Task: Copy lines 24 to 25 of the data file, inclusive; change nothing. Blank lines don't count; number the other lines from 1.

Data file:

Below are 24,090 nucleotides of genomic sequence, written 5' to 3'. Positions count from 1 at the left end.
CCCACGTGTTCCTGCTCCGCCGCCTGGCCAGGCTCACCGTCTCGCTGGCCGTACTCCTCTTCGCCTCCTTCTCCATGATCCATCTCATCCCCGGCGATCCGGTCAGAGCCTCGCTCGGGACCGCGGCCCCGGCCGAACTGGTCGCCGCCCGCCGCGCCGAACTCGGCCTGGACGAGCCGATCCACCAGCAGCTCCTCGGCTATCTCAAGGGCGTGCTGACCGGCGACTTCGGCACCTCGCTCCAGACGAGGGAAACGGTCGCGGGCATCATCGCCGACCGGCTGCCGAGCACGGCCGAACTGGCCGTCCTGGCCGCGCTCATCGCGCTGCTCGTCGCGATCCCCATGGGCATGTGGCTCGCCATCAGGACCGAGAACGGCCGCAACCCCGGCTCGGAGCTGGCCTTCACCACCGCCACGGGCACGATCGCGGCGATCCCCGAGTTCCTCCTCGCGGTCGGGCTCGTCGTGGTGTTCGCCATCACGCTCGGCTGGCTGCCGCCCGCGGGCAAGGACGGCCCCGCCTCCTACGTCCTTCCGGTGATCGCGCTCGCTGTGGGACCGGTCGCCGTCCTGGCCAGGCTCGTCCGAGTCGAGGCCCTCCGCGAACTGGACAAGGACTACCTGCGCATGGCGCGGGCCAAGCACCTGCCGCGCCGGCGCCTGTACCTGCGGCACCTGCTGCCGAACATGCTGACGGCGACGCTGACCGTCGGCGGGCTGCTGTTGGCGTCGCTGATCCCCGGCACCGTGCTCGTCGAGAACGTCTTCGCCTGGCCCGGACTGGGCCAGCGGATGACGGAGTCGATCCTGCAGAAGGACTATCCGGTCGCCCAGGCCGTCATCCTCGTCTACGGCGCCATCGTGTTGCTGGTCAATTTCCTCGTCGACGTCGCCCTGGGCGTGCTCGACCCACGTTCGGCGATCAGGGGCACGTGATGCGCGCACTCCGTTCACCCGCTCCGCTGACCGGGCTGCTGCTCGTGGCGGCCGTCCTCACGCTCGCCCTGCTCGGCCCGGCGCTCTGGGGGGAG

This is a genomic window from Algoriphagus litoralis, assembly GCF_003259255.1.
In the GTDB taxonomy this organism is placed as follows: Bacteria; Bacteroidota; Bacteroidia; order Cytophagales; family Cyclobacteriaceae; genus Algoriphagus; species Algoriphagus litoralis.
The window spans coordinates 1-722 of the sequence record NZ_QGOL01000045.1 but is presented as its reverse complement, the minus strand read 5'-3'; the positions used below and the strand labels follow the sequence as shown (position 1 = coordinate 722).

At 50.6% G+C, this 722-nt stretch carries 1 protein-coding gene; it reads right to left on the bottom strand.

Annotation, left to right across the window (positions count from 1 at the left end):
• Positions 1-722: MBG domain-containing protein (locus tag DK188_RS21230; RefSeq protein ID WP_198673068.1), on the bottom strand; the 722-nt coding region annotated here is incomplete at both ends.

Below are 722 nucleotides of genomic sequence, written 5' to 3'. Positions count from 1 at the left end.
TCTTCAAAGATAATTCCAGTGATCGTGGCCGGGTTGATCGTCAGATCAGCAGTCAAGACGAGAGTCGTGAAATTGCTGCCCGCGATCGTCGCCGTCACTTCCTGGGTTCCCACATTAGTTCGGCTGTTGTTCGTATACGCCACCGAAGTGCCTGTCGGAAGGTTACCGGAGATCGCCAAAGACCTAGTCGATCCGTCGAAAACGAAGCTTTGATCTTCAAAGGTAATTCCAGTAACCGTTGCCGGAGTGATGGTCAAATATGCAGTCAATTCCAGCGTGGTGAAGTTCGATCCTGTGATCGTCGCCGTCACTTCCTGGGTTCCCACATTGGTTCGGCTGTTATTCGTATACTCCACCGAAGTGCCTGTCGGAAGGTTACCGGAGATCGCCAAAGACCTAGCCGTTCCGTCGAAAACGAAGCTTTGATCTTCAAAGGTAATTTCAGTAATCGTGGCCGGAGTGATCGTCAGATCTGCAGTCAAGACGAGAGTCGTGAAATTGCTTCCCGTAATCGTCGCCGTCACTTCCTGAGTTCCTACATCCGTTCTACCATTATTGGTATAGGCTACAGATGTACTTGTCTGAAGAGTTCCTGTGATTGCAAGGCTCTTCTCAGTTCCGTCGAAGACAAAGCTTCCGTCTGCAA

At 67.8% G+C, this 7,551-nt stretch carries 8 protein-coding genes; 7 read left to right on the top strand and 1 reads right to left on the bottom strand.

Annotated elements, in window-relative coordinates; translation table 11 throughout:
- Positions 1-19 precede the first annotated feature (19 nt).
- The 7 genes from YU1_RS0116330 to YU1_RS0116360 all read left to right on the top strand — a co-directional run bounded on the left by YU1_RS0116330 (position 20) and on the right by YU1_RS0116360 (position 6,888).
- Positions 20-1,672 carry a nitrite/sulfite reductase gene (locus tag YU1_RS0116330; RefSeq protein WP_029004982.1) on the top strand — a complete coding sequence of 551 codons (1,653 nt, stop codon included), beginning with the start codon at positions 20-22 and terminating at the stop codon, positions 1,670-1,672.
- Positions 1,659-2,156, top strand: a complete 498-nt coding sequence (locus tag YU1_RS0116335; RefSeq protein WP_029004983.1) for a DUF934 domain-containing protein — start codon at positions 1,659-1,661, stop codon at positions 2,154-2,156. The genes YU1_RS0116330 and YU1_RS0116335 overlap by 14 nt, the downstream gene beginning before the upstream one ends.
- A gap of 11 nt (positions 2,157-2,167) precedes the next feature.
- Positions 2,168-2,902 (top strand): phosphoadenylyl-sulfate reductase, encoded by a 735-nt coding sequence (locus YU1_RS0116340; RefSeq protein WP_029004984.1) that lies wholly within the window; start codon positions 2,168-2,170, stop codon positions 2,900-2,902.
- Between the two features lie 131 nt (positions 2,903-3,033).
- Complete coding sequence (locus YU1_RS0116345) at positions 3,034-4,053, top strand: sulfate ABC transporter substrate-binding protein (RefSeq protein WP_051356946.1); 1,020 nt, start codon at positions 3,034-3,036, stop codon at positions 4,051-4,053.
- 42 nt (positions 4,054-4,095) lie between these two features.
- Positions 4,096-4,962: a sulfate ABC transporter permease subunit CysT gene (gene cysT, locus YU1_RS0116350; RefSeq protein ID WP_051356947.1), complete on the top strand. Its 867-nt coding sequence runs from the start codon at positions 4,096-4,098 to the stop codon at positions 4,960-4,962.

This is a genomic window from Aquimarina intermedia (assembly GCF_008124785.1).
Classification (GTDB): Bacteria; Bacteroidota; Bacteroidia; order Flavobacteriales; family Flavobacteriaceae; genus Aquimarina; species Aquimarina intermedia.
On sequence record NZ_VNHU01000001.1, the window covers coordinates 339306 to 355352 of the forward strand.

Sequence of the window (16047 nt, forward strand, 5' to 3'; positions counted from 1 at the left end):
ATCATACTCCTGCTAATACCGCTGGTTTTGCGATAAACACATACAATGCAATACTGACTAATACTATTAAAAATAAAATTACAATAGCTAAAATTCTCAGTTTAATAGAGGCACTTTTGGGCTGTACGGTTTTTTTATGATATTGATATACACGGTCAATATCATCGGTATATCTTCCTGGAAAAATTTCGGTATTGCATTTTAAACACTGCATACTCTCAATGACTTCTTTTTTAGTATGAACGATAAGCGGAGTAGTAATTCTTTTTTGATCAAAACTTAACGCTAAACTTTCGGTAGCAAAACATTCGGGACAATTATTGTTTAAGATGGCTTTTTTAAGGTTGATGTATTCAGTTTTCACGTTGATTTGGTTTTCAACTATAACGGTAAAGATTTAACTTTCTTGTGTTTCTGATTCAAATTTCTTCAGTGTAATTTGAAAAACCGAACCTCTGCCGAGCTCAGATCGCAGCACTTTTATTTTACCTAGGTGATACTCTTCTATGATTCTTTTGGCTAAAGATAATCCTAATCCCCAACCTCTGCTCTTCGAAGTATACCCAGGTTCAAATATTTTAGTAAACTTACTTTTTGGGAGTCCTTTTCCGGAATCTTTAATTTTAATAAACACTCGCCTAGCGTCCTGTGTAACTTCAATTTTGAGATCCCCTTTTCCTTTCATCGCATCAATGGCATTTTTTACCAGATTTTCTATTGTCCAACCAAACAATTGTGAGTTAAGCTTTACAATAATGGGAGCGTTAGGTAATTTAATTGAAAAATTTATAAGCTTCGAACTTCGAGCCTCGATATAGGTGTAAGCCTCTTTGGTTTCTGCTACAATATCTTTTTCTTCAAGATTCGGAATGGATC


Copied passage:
Classification (GTDB): Bacteria; Bacteroidota; Bacteroidia; order Flavobacteriales; family Flavobacteriaceae; genus Aquimarina; species Aquimarina intermedia.
On sequence record NZ_VNHU01000001.1, the window covers coordinates 339306 to 355352 of the forward strand.